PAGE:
Riots dampen country’s investment climate
Wen Yong, a Chinese businessman in Vietnam’s southern Binh Duong province, recalled the horror on May 13 when anti-China riots broke out there.
“I could only speak in a low voice. We called the police, but it seemed they wouldn’t come very soon,” he said.
Wen, who owns the Yong Hao Shoe Co in Binh Duong province, was one of the many Chinese investors caught up in the riots.
Wen and other Chinese staff were hiding in the company’s upstairs office, as the downstairs office was already strewn with broken glass and smashed furniture.
“Nearly 20,000 people were rioting. Police used rubber bullets and tear gas but failed to control the crowd,” Wen said.
Security forces had been deployed to Ho Chi Minh City to protect the country’s economic hub, leaving Binh Duong out of control, he said.
“Any Chinese here?” a mobster asked the Vietnamese employees who stayed downstairs. “No, they’ve already fled,” came the answer from the employees, and Wen breathed a sigh of relief.
Wen, who arrived in Vietnam 10 years ago from Jiangxi province, couldn’t have imagined that his business would be attacked three times on May 13.
The riots in central and southern Vietnam have tarnished the country’s image as a safe investment environment.
Since opening its doors to foreign investors, Vietnam has offered preferential land and tariff policies to attract foreign investment. After entering the World Trade Organization in 2007, foreign investment in Vietnam hit a peak of $71.7 billion in 2008, but that fell after the outbreak of the global financial crisis.
In 2013, Vietnam attracted $21.6 billion in foreign direct investment, up 54.5 percent year-on-year thanks in part to China’s industry upgrade.
Taking the textile industry as an example, Vietnam’s 600 garment and textiles companies earned more than $20 billion from exports in 2013, up 18.5 percent year-on-year, creating 5 million direct and 2.7 million indirect jobs, government figures show.
But during the riots, Chinese companies suffered the most.
Reporters learned that on May 13 alone, at least 19 Chinese companies were burned down — 15 of them in Binh Duong.
In addition, 10 companies from Japan, 55 from South Korea and some Singaporean companies were also damaged and forced to close.
Preliminary estimates show the direct losses of Taiwanfunded enterprises in Binh Duong and its neighboring provinces reached hundreds of millions of dollars, rising to billions if indirect losses are counted.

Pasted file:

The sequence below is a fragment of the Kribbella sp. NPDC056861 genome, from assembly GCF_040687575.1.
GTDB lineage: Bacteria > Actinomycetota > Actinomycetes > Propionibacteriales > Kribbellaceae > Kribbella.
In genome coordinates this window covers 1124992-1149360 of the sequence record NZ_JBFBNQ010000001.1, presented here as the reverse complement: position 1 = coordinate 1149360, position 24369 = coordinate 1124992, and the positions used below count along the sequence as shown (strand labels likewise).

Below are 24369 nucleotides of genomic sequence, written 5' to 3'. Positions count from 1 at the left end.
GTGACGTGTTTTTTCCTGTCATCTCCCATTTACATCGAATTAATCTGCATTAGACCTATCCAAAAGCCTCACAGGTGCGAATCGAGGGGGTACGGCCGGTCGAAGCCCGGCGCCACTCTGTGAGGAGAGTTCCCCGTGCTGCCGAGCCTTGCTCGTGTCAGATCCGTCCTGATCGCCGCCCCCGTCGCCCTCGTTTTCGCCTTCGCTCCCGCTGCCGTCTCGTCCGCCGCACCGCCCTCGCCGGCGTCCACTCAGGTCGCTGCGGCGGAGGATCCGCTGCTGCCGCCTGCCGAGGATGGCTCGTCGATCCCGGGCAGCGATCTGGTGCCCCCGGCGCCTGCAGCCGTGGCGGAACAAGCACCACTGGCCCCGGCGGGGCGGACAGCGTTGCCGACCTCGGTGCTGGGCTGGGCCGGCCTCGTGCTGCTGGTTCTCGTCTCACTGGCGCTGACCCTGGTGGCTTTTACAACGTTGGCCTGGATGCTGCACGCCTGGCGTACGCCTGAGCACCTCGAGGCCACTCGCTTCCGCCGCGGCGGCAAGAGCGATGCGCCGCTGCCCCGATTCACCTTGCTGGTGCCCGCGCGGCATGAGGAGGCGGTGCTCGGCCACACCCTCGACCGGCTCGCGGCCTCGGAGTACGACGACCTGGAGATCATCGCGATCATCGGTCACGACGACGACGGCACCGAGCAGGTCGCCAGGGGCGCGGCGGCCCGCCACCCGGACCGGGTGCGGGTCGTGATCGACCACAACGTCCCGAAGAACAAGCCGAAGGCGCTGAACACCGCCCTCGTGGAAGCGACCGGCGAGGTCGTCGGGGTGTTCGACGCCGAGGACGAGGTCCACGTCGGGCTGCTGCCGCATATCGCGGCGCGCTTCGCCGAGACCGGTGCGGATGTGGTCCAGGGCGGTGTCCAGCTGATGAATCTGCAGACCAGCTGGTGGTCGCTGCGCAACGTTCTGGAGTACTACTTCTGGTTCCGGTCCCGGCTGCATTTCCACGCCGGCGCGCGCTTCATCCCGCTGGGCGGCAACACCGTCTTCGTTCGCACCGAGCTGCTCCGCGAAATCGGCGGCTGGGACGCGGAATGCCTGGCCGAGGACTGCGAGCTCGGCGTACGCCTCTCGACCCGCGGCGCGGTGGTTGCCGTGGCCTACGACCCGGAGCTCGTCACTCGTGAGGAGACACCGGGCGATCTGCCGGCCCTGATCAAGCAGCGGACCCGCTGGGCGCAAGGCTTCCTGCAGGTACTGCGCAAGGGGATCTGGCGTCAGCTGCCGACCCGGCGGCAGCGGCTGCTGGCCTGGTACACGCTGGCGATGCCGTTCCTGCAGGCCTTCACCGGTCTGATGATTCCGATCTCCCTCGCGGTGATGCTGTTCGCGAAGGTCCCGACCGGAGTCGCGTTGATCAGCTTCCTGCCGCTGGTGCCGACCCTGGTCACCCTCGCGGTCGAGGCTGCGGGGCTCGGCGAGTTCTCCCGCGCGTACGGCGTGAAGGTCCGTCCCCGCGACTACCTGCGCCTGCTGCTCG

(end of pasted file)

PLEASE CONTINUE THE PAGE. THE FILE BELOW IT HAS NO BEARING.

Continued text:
Formosa Plastics Group from Taiwan had planned to invest $23 billion in Vietnam’s central Ha Tinh province, but riots there cost it $3 million, and losses from construction delays are far larger.
The riots have also affected
Nearly 20,000 people were rioting. Police used rubber bullets and tear gas but failed to control the crowd.” WEN YONG OWNER OF THE YONG HAO SHOE CO IN BINH DUONG PROVINCE
the country’s economic situation. The conglomerate’s investment in Ha Tinh contributes nearly half the province’s tax budget.
When Xinhua reporters arrived in Ha Tinh on May 18, order had been restored but the Vung Ang economic zone appeared unusually quiet.
Several sand and gravel plants along the road from Ha Tinh to Nghe An province were still shut; shops were closed; and there were few cars.
Formosa Plastics has claimed $3 million in compensation for property damage.
Other Taiwan enterprises in Binh Duong and neighboring provinces have also claimed damages of hundreds of millions of dollars, or $1 billion if indirect damages are included.
Vietnam is considering reducing land and corporation taxes and providing preferential loans among other measures to compensate enterprises affected by the riots.
“We don’t want those. What we want is cash,” a businessman from Taiwan said.
Wen, the shoe company owner, told Xinhua that “if there is any feeling of insecurity again, we will not be able to continue” to invest in Vietnam.
On May 14, Vietnamese authorities threatened to use live ammo to disperse the rioters. Wen and other Chinese staff then left Binh Duong for Ho Chi Minh City.
“I have to send them to Ho Chi Minh first, then come back to deliver wages for the employees, or they would think that I left without paying them,” Wen said
Zang Xiaohua, a representative of Taiwan’s Allover World, expressed hope the Vietnamese authorities will strengthen security for foreign investors and their employees.
Vietnamese Minister of Planning and Investment Bui Quang Vinh early on May 16 told MPI publication Vietnam Investment Review each Vietnamese had responsibility to protect foreign investors and employees, otherwise the country’s investment reputation would be hurt.
The image of a safe investment environment Vietnam had built in the past 20 years was turning very ugly, he said.